Automation Is everything
Automation by policy won’t be enough; even runbooks will become obsolete. Data and results are always changing, so simple automation will not drive meaningful change. Artificial intelligence can be used to drive automation policies and frameworks, with the potential to reduce errors and integrate disparate systems which previously required multiple points of oversight.
The trend towards using AI for data understanding is driving intelligent services into other parts of the business, as well. Rather than just for correlating system and operational data, AI is being adapted to business process optimization. Moving forward, IT operations can begin to run themselves, led by deep data analytics. Alerting and response processes will automatically use their own feedback to update the system’s intelligence, identify emergent trends, and take actions to deliver improved operational results.
Risk becomes universal
Increasing connectivity and generalized frameworks (like DevOps and site reliability engineering) mean that risk is no longer siloed to one department or function. It’s spread everywhere, and cascading effects become commonplace.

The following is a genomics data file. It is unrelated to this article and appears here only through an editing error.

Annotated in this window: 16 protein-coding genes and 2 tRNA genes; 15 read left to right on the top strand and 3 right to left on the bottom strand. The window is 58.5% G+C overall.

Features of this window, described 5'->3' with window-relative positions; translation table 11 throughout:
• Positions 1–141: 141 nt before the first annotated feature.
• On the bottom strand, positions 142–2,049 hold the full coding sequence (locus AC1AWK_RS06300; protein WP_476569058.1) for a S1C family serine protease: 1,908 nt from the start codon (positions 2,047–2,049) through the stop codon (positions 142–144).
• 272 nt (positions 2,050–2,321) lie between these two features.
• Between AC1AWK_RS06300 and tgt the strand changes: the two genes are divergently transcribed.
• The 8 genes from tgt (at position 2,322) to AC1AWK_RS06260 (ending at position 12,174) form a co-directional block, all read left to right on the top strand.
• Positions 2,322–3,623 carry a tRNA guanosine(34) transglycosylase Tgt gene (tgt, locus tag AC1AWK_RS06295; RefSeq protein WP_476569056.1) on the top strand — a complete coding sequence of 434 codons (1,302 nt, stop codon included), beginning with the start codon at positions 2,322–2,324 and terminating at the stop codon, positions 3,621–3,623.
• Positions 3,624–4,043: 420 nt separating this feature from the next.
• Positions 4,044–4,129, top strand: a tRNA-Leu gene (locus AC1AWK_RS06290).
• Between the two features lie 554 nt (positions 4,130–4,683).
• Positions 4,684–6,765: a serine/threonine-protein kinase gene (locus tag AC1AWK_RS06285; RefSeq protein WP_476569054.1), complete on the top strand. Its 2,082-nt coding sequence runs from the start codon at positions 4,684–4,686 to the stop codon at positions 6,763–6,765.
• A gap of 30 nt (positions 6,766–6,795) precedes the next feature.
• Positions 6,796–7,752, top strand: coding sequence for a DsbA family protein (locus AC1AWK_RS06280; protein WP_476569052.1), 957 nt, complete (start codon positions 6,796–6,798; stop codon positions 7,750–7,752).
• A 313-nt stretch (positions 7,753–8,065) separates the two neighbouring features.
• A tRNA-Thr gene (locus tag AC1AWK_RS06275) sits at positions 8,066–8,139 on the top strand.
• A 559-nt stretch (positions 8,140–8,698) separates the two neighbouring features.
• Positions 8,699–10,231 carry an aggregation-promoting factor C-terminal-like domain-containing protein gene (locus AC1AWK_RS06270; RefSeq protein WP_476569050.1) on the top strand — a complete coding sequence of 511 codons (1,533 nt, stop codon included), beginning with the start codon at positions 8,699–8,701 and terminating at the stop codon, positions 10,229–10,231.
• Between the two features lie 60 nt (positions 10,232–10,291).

In general, successful engineering outcomes rely on coordinated processes and policies that dictate operational needs, even after deployment. Introducing connectivity between formerly disparate systems can create instability that potentially affects operations in other, unintended areas. Thus, broad risks arise if different systems can’t interoperate once unified into a single IT ecosystem. Addressing requirements under a generalized framework helps prevent gaps between application implementations.
The system drags the company forward
Insights-driven action will transform digital business well in advance of executive priorities. Change will happen before anyone is ready. Indeed, with so much complexity, so many tools and processes, and so many competing business demands, IT changes now impact the business culture in entirely new ways.
Business impacts will come from system ‘intelligence’ rather than manual processes. Efficiency in operations management is thus derived from the entire system, including the people themselves. What was previously the IT culture is rapidly replaced with a combination of self-adapting processes and workers who focus more on value than on plumbing.
Transforming the enterprise from silos into integrated platforms will propel the business forward. The resulting system will also drive cultural change at an accelerated rate, perhaps faster than the worker community is prepared to accept but informed by real data instead of executive intuition.
This article was contributed by Bhanu Singh, SVP of Engineering and Cloud Operations for OpsRamp.